Be honest about this. Seriously, just come out and say it.

This kind of authenticity is needed when it comes to cybersecurity sales for a few reasons. It will:

  • Earn trust from the prospect.
  • Set proper expectations.
  • Get their attention: brutal honesty like this will literally make them perk up in their seats.
  • Give them permission to believe in your authority.

Most importantly, it will give them the impression that you understand these threats on a deep level and how to respond to them.

4. Talk About How You’ll Respond to Incidents

Now that you’ve truthfully explained that not every attack can be prevented in advance, you can begin explaining how you’ll be able to save the day in the event of an attack.

Get specific here. Case studies & client testimonials are your best friends. Explain your process of responding to an attack from start to finish. Make sure your customers know you have a plan in place that will begin automatically.

Give the customer the impression that you’ll always have their back and have gone a long way towards securing the sale.

5. Make Your Pitches Industry-Specific

No one wants a “one-size fits all” solution to cyber security. You need to make your customers feel safe and secure, knowing that you understand their industry from top to bottom. This includes the threats involved and the regulatory and legal requirements they’ll need to meet.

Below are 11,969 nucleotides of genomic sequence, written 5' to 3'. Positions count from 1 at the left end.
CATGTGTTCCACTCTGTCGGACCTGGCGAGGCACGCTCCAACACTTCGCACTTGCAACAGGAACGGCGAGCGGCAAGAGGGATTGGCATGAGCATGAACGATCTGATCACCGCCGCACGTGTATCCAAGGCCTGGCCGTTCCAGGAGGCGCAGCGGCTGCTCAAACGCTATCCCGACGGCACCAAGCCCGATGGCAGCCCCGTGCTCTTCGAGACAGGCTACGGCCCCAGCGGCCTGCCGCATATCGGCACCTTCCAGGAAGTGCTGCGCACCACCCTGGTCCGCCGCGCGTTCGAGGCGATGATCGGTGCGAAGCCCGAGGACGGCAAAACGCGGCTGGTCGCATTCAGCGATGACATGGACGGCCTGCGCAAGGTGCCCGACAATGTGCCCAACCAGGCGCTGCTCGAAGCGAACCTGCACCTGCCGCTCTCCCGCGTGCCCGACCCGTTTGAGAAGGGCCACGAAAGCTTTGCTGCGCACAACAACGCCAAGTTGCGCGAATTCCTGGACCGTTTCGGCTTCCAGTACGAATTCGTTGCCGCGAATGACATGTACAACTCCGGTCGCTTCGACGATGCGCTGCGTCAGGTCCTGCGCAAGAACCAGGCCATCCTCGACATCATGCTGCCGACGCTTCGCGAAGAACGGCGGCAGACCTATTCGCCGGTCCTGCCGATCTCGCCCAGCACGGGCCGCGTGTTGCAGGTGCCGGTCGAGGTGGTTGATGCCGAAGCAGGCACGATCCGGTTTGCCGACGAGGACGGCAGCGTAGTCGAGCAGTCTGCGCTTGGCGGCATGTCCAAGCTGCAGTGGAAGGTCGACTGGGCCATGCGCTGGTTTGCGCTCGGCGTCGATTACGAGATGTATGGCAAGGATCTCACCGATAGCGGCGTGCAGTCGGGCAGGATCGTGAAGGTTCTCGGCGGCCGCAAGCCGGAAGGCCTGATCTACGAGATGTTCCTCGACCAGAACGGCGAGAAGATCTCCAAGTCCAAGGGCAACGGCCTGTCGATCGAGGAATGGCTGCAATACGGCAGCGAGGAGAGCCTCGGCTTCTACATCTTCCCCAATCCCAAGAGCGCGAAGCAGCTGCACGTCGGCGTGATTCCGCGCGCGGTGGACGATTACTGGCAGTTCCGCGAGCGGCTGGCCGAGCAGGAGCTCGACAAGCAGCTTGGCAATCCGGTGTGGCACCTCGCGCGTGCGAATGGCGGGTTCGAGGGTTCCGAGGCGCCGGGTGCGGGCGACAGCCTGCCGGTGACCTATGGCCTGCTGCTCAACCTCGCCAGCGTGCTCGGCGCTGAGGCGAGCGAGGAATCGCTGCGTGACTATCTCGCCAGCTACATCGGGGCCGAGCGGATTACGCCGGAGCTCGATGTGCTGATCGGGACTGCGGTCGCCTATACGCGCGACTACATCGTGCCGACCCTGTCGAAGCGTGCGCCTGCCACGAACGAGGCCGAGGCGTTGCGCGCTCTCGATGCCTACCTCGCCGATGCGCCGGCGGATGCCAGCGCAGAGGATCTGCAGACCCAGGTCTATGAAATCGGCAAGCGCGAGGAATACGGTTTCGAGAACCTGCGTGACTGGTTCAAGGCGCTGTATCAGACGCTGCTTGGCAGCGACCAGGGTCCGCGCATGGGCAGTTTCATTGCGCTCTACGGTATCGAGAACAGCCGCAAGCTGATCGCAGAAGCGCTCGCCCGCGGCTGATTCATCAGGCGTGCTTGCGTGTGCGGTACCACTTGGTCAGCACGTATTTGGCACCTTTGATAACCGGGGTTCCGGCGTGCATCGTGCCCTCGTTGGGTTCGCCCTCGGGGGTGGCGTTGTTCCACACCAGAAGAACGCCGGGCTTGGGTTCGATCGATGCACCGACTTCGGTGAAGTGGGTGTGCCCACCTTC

Get comfortable with the regulations for each industry. Design a pitch that speaks directly to these regulations and mentions them by name.

On the security front, make sure you address specific industry pain points that they’re experiencing.

Pro Tip: A great sales discovery process will make this step much easier.

6. Focus on Building Long-Term Relationships with ABM

Account-based marketing is a strategy built around developing long-term, mutually beneficial relationships with your clients.

By committing to mutual growth instead of one-off sales, you can change the nature of B2B transactions into long-term partnerships.

To accomplish this, Hushly maintains a suite of tools and techniques we employ with our clients. A few examples of account-based marketing are:

  • Dynamic landing pages that change their appearance and content based on the prospect visiting.
  • Content hubs that can display relevant content to educate and provide value up-front.
  • Automated ABM emails that can provide value and nourishment to leads with just a few button clicks.

7. Summarize with Objective Benefits

Since you’ve already developed the pain and explained how you would solve that for them, you’ll want to end the presentation by focusing on the objective benefits that your product will provide.

Mention those key regulations by name. Get specific about numbers, long-term value, and your company’s steps to maintain a long-lasting partnership.

Your clients want to feel secure in your product and the people they’re buying from. Make sure you spend time at the end of your presentation reinforcing your company’s willingness to step up to the plate when incidents occur.

Final Tip: Let Hushly Manage your ABM Strategy

The best part of account-based marketing for cyber security is that it doesn’t end when you make the sale. This aligns with the principle of relationship building that we believe in here at Hushly.

Finalizing the first deal is step one in a multi-year process of cultivating trust and partnerships that will allow you to grow as an industry leader.

Let Hushly create a customized demo for you and see how we can begin the process of improving your business relationships and automating your B2B marketing today.